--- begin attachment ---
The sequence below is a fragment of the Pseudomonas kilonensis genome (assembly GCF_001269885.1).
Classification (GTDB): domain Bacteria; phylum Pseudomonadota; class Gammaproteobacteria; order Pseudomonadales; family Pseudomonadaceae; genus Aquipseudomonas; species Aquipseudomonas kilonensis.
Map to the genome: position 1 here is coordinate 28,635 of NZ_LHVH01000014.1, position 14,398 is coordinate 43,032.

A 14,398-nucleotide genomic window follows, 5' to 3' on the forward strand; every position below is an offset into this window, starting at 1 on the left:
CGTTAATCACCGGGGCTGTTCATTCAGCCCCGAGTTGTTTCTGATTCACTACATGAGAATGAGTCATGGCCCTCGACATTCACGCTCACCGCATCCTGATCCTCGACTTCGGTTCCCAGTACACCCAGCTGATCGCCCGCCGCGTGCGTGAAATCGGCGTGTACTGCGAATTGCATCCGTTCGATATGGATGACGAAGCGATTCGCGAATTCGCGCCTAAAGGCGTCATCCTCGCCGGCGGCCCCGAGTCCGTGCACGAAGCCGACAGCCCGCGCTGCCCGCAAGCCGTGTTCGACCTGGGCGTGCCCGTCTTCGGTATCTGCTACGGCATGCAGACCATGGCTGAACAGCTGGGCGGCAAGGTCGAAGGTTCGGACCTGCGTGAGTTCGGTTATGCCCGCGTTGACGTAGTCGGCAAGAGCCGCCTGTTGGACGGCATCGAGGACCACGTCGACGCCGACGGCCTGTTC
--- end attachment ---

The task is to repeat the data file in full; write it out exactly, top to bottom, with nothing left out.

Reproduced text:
The sequence below is a fragment of the Pseudomonas kilonensis genome (assembly GCF_001269885.1).
Classification (GTDB): domain Bacteria; phylum Pseudomonadota; class Gammaproteobacteria; order Pseudomonadales; family Pseudomonadaceae; genus Aquipseudomonas; species Aquipseudomonas kilonensis.
Map to the genome: position 1 here is coordinate 28,635 of NZ_LHVH01000014.1, position 14,398 is coordinate 43,032.

A 14,398-nucleotide genomic window follows, 5' to 3' on the forward strand; every position below is an offset into this window, starting at 1 on the left:
CGTTAATCACCGGGGCTGTTCATTCAGCCCCGAGTTGTTTCTGATTCACTACATGAGAATGAGTCATGGCCCTCGACATTCACGCTCACCGCATCCTGATCCTCGACTTCGGTTCCCAGTACACCCAGCTGATCGCCCGCCGCGTGCGTGAAATCGGCGTGTACTGCGAATTGCATCCGTTCGATATGGATGACGAAGCGATTCGCGAATTCGCGCCTAAAGGCGTCATCCTCGCCGGCGGCCCCGAGTCCGTGCACGAAGCCGACAGCCCGCGCTGCCCGCAAGCCGTGTTCGACCTGGGCGTGCCCGTCTTCGGTATCTGCTACGGCATGCAGACCATGGCTGAACAGCTGGGCGGCAAGGTCGAAGGTTCGGACCTGCGTGAGTTCGGTTATGCCCGCGTTGACGTAGTCGGCAAGAGCCGCCTGTTGGACGGCATCGAGGACCACGTCGACGCCGACGGCCTGTTC